Coronavirus Cases Expected to Rise Globally: WHO Scientist Soumya Swaminathan

WHO's chief scientist Soumya Swaminathan has said that coronavirus cases are expected to increase globally.

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Coronavirus Cases Expected to Rise Globally: WHO Scientist Soumya Swaminathan

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The World Health Organisation (WHO)'s chief scientist Soumya Swaminathan on Monday, 15 November, said that coronavirus cases are expected to rise globally, reported News18.

This comes at a time when there is fear of a third wave of coronavirus hitting India.

Speaking to CNBC-TV18, she also said that the vaccination of vulnerable populations has led to 'uncoupling between infections and deaths'.

Many countries in Western Europe are seeing a surge in infections, some increase in hospitalisation due to a number of reasons… but not a significant increase in deaths. So, an uncoupling between infections and deaths, largely because the vulnerable groups have been almost entirely vaccinated.
Soumya Swaminathan, as per CNBC-TV18

'Vaccination Course Expected to Provide Protection for a Year or Possibly Longer'

The double dose of vaccination is expected to provide protection for a year or possibly longer in a majority of adults, she added. Even if the antibodies in the blood start declining, new evidence has shown that vaccine-derived immunity will remain for a long time. However, for most healthy adults, a vaccination course would provide "good protection" for a year or possibly longer, she said.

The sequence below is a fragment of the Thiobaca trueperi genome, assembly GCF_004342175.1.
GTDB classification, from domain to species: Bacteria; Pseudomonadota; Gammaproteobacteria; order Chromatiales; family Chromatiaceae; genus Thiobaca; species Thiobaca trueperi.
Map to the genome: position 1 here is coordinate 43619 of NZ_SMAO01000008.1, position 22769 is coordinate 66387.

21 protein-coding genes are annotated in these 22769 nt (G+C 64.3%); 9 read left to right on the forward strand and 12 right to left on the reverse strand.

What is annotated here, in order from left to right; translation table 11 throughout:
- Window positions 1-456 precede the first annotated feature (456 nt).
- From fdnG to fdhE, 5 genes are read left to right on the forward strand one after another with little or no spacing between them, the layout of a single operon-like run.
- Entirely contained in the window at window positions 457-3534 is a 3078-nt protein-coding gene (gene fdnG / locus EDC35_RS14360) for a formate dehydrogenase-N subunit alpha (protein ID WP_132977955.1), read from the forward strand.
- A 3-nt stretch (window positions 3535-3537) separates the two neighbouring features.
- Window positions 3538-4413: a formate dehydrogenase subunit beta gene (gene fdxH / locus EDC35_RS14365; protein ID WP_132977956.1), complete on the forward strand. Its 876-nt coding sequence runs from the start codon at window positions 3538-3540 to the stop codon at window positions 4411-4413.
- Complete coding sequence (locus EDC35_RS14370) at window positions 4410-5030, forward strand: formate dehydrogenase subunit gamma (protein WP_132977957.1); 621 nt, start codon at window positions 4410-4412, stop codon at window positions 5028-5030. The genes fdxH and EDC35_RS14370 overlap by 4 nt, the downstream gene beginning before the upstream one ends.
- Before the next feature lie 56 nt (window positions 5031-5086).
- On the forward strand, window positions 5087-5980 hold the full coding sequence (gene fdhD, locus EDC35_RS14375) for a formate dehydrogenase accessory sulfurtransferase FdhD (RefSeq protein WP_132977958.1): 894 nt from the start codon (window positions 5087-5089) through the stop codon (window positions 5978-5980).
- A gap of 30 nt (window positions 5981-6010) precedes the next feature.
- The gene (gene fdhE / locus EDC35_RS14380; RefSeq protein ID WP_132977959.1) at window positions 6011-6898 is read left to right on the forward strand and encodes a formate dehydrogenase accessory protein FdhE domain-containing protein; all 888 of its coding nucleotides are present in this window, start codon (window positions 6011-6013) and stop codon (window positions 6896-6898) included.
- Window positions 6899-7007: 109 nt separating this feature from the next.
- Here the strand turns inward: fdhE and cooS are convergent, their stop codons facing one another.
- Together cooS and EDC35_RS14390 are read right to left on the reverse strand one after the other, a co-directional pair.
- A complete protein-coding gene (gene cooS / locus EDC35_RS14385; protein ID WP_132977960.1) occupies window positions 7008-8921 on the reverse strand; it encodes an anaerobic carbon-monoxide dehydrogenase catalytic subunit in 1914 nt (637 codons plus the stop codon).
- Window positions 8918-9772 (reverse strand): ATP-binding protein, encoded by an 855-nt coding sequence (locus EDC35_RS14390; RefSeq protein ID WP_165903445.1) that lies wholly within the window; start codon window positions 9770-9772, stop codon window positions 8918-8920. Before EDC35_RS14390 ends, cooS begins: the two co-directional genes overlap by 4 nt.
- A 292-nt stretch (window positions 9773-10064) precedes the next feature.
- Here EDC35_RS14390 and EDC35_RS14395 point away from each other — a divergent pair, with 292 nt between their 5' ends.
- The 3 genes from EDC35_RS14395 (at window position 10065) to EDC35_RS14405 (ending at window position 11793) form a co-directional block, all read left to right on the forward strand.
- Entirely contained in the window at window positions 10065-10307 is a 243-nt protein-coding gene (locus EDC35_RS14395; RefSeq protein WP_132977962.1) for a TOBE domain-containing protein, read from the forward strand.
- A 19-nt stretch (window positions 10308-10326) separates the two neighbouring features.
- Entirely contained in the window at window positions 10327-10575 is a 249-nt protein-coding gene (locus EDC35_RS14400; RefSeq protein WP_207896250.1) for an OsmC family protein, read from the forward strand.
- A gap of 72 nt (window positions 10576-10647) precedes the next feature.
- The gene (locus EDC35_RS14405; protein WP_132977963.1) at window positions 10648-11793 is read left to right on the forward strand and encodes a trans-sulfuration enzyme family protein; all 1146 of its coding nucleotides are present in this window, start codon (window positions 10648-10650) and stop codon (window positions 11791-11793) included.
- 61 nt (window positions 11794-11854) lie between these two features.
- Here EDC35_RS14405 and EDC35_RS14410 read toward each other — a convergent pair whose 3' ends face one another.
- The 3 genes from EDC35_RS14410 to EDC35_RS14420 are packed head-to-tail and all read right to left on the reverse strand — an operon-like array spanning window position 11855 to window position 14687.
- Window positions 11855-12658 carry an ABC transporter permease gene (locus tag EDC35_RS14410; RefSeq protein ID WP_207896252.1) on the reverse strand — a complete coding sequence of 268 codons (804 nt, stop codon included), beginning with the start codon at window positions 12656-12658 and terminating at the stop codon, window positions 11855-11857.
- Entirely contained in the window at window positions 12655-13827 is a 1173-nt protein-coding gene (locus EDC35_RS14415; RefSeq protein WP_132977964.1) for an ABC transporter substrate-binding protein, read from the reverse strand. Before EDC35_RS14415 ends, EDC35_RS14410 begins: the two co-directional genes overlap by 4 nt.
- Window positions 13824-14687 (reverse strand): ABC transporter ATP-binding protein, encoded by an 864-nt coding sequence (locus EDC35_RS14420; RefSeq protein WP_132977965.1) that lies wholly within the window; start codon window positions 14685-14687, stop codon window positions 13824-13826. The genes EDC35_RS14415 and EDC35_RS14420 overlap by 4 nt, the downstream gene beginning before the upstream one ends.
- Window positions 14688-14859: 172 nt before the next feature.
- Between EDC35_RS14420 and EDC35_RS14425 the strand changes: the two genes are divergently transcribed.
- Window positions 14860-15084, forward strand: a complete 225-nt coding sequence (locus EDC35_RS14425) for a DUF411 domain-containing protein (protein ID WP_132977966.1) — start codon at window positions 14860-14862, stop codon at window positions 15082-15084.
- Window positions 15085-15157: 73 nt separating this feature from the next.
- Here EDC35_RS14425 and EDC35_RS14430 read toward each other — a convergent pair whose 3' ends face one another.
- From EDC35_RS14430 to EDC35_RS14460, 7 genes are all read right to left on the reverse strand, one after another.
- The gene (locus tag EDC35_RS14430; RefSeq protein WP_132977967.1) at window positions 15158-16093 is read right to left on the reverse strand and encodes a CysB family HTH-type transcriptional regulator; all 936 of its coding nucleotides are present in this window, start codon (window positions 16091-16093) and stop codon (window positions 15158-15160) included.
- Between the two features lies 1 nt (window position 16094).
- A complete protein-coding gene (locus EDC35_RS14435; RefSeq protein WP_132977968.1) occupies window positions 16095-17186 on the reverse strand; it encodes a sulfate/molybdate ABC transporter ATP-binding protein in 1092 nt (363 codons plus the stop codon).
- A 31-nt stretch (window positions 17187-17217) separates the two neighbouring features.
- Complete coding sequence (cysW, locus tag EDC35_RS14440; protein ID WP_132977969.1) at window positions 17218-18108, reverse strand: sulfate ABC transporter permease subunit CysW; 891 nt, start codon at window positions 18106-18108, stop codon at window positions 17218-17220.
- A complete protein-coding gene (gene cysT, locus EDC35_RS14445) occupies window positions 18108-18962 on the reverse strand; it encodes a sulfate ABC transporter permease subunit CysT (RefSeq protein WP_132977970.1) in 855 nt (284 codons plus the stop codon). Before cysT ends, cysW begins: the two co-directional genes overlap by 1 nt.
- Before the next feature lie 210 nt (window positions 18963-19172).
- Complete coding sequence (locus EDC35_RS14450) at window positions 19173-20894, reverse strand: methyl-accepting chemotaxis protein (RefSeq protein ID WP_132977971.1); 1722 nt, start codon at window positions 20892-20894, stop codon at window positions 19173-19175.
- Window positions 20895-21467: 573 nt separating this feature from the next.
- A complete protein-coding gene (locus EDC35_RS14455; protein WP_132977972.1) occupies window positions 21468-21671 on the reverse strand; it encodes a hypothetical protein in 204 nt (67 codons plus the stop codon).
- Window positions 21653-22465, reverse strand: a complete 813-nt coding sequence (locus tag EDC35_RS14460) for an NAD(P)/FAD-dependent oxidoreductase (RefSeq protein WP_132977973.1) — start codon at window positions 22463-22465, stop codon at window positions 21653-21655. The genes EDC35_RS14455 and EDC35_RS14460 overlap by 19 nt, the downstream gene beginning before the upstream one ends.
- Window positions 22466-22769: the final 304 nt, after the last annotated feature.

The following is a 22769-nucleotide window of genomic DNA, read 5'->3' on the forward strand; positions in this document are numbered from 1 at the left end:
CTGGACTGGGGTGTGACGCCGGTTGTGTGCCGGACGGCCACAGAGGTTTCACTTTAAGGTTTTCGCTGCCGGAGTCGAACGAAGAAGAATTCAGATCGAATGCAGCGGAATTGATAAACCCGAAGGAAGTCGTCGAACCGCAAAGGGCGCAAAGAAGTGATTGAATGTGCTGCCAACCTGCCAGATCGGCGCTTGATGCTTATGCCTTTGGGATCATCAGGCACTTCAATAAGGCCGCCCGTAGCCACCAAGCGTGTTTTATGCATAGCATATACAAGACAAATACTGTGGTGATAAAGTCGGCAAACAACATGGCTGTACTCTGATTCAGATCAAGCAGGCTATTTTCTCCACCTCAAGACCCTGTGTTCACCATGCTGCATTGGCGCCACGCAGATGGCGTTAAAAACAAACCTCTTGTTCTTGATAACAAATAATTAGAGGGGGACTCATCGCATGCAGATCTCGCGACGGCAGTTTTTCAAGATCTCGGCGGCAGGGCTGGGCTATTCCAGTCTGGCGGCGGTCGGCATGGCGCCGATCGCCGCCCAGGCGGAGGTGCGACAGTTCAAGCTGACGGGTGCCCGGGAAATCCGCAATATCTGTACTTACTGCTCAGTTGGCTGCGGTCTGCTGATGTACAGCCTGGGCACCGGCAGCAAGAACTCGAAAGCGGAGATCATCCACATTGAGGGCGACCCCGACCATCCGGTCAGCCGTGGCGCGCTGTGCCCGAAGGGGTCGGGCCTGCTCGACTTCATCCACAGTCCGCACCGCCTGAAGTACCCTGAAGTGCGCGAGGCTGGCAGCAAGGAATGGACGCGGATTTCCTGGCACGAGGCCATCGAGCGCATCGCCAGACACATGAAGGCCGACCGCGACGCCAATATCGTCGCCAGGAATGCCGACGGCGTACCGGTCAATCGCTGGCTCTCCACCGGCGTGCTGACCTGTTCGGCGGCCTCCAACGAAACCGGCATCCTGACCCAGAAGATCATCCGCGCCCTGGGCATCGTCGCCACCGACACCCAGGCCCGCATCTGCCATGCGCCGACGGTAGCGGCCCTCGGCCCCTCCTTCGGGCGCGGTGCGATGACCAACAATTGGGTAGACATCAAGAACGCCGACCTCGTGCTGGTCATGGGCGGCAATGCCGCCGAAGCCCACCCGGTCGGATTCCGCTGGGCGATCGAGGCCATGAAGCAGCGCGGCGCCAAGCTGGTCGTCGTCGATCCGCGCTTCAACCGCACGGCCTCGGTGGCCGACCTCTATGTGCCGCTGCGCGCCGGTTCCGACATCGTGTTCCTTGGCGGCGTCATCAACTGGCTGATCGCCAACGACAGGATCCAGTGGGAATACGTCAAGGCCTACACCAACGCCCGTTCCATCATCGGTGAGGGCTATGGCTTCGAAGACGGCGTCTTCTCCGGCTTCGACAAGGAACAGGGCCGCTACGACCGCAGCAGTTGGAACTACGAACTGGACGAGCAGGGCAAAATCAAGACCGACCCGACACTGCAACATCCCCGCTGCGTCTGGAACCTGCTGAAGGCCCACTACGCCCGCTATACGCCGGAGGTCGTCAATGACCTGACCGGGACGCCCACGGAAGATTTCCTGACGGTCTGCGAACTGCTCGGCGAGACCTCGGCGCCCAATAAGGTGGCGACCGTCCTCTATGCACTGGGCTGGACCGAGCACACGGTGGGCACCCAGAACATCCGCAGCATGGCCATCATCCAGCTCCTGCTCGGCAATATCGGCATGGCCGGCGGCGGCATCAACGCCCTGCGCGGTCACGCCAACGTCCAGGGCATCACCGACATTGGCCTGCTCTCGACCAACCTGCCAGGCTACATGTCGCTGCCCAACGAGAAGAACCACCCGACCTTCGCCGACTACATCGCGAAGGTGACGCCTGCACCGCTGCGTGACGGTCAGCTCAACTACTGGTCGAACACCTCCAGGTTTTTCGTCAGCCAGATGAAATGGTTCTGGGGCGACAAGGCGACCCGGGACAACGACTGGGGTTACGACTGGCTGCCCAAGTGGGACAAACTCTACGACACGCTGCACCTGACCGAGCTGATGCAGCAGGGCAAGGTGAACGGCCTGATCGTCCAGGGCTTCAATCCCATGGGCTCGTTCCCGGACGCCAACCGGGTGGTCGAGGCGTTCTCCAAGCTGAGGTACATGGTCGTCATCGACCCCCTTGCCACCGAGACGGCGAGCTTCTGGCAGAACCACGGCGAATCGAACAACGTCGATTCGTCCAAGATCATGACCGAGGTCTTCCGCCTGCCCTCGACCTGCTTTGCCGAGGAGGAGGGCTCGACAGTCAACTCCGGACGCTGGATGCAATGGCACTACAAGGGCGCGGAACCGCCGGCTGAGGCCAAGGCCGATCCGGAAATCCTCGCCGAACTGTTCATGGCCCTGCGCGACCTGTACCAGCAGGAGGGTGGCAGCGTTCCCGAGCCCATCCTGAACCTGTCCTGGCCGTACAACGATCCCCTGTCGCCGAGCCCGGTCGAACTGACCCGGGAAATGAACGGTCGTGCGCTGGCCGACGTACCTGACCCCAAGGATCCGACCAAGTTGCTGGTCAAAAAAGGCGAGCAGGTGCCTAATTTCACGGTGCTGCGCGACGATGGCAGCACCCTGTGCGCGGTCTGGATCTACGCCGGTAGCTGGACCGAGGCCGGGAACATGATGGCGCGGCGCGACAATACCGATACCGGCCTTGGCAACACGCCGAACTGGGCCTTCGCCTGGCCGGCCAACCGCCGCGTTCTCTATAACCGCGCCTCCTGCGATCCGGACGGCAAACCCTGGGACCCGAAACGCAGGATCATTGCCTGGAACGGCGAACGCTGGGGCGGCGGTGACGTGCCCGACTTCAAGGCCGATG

Responding to questions on booster doses and mix and match vaccines, the WHO scientist said it was an interesting concept but added that data was required to arrive at conclusions. "We have to determine the need for booster doses and also make it clear who needs to have the additional doses," the scientist said.

Swaminathan also defended WHO's process of granting emergency approval for Covaxin. "Although it is not the vaccine which took the longest time for approval, we have to respect the independent scientific and technical process," she said. The global health body's technical advisory group recommended Emergency Use Listing (EUL) status for the vaccine two weeks ago.

She further added that the immune response to vaccination had been "encouraging" globally. Even though natural infection does provide immunity against the virus, "it is variable," she said, adding that "in 10 to 20 percent of people, you can't even detect antibodies after infection." Hence, vaccination is necessary, she said.

(With inputs from News18 and CNBC-TV18)

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Edited By :Padmashree Pande
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